It is a convention in Anglo-American vocal music that the lyrics should make some sort of sense. The meaning may be dense, or multi-layered, but the lines should not be completely impenetrable, or flat-out imbecilic. A person of reasonable intelligence and attention should be able to suss out what is being said without herculean effort. The music reproduced below, for example, just won’t do: something more than the words “in the frog/perpen-dicular to the frog/far away from the frog/without the frog” must be imparted to the listener.
Generally the search for meaning isn’t a problem. This is particularly so because, in the popular tradition, the message is almost always both straight-forward, and the same—though usually it is at least somewhat veiled. Pop music is all about loin-joining: urging the joining of loins, celebrating the joining of loins, recalling when loins once joined. Ninety percent of all the vocal music that has ever made it onto the radio bespeaks an urgent chemical roiling that may be summarized as follows: “I feel great lust for you, and desire that we engage in sexual congress as soon as possible.” This is the sentiment that lies at the core of almost every love song . . . whether the singer is Rudy Vallee, or Ras. Of course, the veils have slipped some over the past 70 years. Thus, we have moved from the slickly sincere, buttery smooth seduction of “I Only Have Eyes For You,” to Liz Phair’s blunt, bare, matter-of-fact “HWC,” in which she cheerily chirps an ode to the outpouring of her lover’s semen.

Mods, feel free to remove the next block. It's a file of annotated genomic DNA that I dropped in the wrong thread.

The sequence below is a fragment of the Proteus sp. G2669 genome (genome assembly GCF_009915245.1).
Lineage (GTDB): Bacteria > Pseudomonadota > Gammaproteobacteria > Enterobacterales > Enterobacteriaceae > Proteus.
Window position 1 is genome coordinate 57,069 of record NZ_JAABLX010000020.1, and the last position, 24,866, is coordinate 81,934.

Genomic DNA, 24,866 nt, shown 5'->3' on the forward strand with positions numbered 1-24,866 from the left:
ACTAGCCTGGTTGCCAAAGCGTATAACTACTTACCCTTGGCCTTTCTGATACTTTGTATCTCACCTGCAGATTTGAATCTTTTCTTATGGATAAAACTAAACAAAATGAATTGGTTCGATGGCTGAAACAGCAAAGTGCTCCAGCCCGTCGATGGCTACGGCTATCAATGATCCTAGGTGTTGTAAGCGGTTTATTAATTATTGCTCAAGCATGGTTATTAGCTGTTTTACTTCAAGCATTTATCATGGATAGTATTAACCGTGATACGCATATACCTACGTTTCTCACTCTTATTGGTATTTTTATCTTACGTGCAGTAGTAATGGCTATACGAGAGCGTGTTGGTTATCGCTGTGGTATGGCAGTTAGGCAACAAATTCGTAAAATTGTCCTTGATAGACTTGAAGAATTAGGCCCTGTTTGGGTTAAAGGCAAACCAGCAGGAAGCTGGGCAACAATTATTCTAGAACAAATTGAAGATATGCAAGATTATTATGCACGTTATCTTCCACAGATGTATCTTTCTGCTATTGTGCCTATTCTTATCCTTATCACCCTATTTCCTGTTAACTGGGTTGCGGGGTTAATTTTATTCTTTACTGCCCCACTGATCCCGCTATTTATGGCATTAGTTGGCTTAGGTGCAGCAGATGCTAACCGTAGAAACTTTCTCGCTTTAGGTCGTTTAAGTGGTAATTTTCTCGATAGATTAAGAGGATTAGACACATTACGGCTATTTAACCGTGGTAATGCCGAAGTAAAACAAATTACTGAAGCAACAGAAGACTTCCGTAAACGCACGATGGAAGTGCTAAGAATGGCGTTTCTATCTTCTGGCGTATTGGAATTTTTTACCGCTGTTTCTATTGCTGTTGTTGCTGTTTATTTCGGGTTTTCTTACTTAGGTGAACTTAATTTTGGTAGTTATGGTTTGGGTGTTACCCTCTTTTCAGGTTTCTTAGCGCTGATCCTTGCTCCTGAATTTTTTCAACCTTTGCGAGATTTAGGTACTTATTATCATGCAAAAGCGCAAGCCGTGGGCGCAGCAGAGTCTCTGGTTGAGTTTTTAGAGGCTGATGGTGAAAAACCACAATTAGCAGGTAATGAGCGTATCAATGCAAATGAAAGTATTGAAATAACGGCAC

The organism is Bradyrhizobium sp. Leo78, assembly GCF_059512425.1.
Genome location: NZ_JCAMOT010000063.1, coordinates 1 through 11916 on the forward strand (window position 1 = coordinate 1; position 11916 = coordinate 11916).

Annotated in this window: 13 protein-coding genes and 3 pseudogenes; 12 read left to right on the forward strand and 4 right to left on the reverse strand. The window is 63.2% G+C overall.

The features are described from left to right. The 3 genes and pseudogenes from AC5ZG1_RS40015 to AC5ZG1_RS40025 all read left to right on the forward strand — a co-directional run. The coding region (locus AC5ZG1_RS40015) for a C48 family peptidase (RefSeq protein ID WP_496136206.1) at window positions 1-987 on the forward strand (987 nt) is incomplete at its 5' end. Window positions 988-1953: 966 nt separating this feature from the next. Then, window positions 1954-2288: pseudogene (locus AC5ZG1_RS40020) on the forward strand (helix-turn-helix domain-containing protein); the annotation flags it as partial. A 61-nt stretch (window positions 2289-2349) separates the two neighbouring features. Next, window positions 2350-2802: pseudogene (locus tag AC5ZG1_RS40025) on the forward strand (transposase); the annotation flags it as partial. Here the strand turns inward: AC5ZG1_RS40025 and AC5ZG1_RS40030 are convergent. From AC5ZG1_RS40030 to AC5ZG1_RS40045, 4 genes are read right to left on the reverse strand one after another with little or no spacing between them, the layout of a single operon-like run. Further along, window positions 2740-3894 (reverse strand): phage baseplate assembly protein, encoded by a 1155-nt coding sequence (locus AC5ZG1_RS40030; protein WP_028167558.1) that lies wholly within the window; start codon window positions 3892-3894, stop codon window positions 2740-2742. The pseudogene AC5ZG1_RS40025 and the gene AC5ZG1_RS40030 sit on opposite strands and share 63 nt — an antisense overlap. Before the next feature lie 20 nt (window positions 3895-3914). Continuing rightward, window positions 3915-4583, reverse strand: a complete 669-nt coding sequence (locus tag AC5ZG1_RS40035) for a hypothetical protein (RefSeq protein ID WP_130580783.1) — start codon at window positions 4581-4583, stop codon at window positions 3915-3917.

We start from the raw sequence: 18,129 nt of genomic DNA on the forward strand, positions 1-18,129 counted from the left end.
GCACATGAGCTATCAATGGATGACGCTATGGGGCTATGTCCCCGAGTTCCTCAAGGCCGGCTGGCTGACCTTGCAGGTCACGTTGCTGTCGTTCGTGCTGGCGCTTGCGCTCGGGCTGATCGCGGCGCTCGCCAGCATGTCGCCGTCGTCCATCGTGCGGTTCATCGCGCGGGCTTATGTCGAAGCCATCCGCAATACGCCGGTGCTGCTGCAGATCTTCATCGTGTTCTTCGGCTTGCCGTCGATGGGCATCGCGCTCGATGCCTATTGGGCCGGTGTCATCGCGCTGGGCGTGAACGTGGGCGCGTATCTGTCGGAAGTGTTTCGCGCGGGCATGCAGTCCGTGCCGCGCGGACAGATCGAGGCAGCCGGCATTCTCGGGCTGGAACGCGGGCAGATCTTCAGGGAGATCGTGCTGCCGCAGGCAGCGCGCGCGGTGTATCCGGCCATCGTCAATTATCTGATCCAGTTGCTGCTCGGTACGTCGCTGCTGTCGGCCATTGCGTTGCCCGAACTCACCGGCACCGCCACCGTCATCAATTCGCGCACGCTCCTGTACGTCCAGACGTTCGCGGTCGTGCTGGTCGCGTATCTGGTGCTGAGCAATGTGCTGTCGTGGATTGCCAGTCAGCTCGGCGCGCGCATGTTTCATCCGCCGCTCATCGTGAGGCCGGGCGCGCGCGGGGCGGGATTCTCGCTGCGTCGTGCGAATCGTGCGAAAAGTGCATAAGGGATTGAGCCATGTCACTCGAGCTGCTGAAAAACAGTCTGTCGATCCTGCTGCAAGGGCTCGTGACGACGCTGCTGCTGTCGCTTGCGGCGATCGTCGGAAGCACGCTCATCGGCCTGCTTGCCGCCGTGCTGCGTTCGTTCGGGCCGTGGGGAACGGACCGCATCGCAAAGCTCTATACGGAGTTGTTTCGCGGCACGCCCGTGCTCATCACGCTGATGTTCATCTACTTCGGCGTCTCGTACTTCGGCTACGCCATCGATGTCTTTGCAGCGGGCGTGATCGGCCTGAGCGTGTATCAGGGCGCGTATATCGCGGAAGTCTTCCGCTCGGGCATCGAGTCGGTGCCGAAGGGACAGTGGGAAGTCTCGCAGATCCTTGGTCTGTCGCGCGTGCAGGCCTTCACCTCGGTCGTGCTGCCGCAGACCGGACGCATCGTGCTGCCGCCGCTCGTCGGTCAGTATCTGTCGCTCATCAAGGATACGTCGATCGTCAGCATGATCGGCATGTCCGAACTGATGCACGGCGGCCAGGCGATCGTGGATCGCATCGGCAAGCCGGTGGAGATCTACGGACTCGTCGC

Still, there remain those oddities, works wherein the words defy the probings of logic, intuition, or even sanity. I realized this anew recently, when, while driving, an Eric Clapton rendition of “Badge” poured forth from my radio, a song that, while still a joy to listen to, still, after all these years, makes no sense whatsoever.